Former National Security Adviser Michael Flynn will hand over some documents to a Senate committee investigating potential Russian interference in the 2016 U.S. presidential election, a source close to Flynn told ABC News.
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The source, who requested anonymity to discuss sensitive matters, confirmed details first published by The Associated Press Tuesday, and said Flynn would turn over personal documents, as well as specific business records.
Flynn, who was forced out of the administration after misleading Trump officials about the scope of meetings he had with Russia’s U.S. ambassador, is being pressed for more information by congressional investigators.
But so far, Flynn and committee members had struggled to find common ground on a request for documents amid the former national security adviser’s previous decision to take his 5th Amendment protection against self-incrimination.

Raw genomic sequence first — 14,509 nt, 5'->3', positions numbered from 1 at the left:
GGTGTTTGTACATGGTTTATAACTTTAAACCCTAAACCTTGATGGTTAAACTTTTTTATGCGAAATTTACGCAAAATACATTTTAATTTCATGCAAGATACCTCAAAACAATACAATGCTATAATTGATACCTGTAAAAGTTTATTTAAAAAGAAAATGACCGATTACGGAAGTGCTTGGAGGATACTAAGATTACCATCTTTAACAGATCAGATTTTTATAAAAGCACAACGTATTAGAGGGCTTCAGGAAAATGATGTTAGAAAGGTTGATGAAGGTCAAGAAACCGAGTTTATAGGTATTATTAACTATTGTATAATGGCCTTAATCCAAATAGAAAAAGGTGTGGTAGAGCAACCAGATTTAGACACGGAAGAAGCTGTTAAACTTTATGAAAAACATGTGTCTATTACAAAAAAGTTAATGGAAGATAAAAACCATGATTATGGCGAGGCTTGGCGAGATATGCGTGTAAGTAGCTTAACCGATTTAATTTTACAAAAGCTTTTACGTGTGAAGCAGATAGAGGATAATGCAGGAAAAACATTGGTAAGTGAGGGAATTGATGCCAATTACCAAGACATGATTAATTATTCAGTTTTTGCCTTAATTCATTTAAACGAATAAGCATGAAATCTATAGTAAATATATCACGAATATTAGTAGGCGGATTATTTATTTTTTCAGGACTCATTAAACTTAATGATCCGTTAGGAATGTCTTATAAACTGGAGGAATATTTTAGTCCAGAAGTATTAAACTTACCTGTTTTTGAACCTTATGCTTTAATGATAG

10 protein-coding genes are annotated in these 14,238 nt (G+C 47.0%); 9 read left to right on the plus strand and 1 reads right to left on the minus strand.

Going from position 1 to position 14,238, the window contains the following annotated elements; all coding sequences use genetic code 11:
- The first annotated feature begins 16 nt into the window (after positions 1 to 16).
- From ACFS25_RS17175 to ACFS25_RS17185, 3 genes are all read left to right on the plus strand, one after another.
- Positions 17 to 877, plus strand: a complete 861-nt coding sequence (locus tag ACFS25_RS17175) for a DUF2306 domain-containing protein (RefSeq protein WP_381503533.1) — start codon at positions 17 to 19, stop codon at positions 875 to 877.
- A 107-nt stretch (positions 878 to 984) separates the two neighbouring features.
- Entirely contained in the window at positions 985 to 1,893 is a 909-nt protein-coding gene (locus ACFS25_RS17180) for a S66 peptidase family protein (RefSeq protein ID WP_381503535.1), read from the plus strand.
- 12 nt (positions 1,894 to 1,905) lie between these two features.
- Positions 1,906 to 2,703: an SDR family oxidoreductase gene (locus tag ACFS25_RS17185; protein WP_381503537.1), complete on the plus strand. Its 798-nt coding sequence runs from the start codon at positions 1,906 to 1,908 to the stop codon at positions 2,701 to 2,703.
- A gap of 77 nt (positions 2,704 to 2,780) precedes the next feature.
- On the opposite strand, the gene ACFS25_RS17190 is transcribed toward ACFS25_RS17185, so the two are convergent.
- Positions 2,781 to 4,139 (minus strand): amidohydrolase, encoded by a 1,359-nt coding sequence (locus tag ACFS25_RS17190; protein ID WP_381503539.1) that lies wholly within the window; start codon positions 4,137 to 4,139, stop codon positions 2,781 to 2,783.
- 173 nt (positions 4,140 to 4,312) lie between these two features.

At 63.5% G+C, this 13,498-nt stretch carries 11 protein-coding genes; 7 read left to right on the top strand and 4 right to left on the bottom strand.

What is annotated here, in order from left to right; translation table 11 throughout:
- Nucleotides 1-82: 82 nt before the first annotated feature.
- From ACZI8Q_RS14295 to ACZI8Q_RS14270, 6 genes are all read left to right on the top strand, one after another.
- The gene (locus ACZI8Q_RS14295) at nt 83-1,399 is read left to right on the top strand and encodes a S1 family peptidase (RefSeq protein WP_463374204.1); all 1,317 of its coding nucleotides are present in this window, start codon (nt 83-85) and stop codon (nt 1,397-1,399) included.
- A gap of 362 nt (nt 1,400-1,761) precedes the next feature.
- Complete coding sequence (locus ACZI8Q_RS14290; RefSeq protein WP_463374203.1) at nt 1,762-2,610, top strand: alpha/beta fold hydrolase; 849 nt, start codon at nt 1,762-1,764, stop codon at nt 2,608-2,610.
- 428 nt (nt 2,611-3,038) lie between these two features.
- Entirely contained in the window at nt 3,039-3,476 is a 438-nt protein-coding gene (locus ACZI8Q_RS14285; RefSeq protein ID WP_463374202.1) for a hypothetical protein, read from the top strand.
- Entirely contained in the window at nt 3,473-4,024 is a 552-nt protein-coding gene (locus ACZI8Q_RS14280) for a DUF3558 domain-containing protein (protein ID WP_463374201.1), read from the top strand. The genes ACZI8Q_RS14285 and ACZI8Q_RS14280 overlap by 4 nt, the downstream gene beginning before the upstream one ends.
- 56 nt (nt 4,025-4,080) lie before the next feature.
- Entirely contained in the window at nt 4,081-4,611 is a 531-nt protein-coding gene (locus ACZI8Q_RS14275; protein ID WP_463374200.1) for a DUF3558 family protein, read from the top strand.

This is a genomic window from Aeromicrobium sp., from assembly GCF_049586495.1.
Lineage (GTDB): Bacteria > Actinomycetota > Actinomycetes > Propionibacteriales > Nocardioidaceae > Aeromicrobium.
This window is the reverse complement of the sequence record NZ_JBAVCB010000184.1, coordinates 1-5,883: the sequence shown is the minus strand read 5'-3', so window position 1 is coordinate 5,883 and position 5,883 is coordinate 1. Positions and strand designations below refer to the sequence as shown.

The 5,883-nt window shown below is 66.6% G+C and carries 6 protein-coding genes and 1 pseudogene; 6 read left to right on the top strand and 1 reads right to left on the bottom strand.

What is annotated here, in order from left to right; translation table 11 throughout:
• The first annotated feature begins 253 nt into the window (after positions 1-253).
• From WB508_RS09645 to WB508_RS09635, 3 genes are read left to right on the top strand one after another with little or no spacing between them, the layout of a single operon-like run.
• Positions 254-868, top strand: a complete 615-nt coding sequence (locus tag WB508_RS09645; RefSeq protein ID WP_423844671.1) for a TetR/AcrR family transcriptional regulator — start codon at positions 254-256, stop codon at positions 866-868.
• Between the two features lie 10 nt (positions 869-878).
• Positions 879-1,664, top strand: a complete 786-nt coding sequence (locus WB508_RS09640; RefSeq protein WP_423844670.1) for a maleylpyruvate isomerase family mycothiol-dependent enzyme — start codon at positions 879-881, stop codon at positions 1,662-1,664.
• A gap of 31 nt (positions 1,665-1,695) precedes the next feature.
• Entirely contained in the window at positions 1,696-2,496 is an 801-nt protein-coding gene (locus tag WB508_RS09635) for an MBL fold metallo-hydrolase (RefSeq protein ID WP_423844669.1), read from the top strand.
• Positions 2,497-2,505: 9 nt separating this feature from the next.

Flynn has yet to be subpoenaed to interview with or testify before the Senate committee, the source said, but if that happened he is expected to take the 5th.
Tuesday was the deadline for Flynn to respond to the Senate committee.
His attorneys sent a note to the committee thanking them for narrowing their request for documents. “That made it easier for him to cooperate, which he wanted to do,” the source said.
The narrowed request allowed Flynn to produce the documents without waiving his 5th amendment privileges.
“This worked out well,” the source said. “It allowed him to preserve his rights but show that he wishes to cooperate.”